3. better ui for remembering passwords, requesting things like location data, site identity, ...
4. better ui for tabs window and bookmarks window

The bad parts:
1. swapping open in new tab and open in new window in the context menu (until I got used to the change)
2. moving all the status stuff into the url bar (added back with status-4-evar; something that shouldn't be necessary; though perhaps I find the need for this due to to needing it as a developer)
3. The orange button (completely unnecessary as alt shows the menu)
4. panorama still has too many bugs for me to consider trusting it
5. strong dislike of the combined refresh/stop/go button in the url bar
6. after loading a page, the star doesn't appear for bookmarking until after I click in the url bar

It works fine for me! (0)

Anonymous Coward | more than 3 years ago | (#34926698)

I have been using Firefox 4 as my main browser on OSX since Beta 1 and it has been really stable for a long time now.
That said I do not think it's too much of a problem to add an extra RC2 and postpone final for a couple of weeks to iron out the last wrinkles.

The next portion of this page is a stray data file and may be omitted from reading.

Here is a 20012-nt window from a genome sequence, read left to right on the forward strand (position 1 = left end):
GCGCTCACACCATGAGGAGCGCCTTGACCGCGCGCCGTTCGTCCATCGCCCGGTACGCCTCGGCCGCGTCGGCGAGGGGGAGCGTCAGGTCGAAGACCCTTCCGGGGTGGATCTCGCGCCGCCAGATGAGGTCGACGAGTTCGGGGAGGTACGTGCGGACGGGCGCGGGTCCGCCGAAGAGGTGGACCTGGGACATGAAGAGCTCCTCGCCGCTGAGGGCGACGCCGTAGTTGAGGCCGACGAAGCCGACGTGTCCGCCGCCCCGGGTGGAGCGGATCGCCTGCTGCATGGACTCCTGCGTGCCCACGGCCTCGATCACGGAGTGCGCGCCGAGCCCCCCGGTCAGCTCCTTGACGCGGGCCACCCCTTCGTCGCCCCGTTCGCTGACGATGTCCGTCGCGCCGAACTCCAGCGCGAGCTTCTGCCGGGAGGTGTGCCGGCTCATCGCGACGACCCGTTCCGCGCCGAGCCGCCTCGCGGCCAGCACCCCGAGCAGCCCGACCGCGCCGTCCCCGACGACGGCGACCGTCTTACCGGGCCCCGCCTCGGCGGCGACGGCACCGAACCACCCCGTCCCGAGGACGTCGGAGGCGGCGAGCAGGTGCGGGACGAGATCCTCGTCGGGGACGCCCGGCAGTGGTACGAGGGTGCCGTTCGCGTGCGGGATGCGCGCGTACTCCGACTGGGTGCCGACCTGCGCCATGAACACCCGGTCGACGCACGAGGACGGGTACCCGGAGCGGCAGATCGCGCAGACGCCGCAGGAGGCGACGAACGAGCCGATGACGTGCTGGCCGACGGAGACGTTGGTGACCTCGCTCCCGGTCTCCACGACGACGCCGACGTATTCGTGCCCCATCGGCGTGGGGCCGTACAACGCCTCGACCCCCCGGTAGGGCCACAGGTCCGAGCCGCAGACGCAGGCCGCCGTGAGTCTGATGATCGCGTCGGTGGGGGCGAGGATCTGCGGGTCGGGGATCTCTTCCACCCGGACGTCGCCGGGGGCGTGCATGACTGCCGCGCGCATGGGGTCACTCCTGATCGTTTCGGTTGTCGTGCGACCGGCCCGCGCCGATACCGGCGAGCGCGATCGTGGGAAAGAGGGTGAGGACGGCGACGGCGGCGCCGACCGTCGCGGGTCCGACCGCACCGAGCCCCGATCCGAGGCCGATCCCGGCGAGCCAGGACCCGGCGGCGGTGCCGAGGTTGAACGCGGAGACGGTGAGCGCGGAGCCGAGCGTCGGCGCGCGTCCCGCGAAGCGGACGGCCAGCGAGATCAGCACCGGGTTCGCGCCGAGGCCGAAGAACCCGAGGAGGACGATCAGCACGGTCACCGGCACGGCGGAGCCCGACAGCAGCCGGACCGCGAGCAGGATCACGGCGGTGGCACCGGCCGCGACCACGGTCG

The problem with Beta releases tends to be that you only get a selective fraction of your userbase to test it, RC's are less affected by this so having only one RC may be pushing it.

No shit (4, Insightful)

glwtta (532858) | more than 3 years ago | (#34926706)

So, a beta version of a major new release has a lot of bugs? You don't say.

Re:No shit (1)

RabbitWho (1805112) | more than 3 years ago | (#34926758)

I was thinking that... glory fades.. mundi?

Re:No shit (3, Informative)

Missing.Matter (1845576) | more than 3 years ago | (#34927172)

You act as if it's the first beta. This is the 9th beta release for a project that was supposed to be released in November. For reference, Alpha 1 was released in Feb 2010, almost an entire year ago. So yes, bugs in beta are expected, but eventually you start looking like an 8 year old who can't graduate first grade.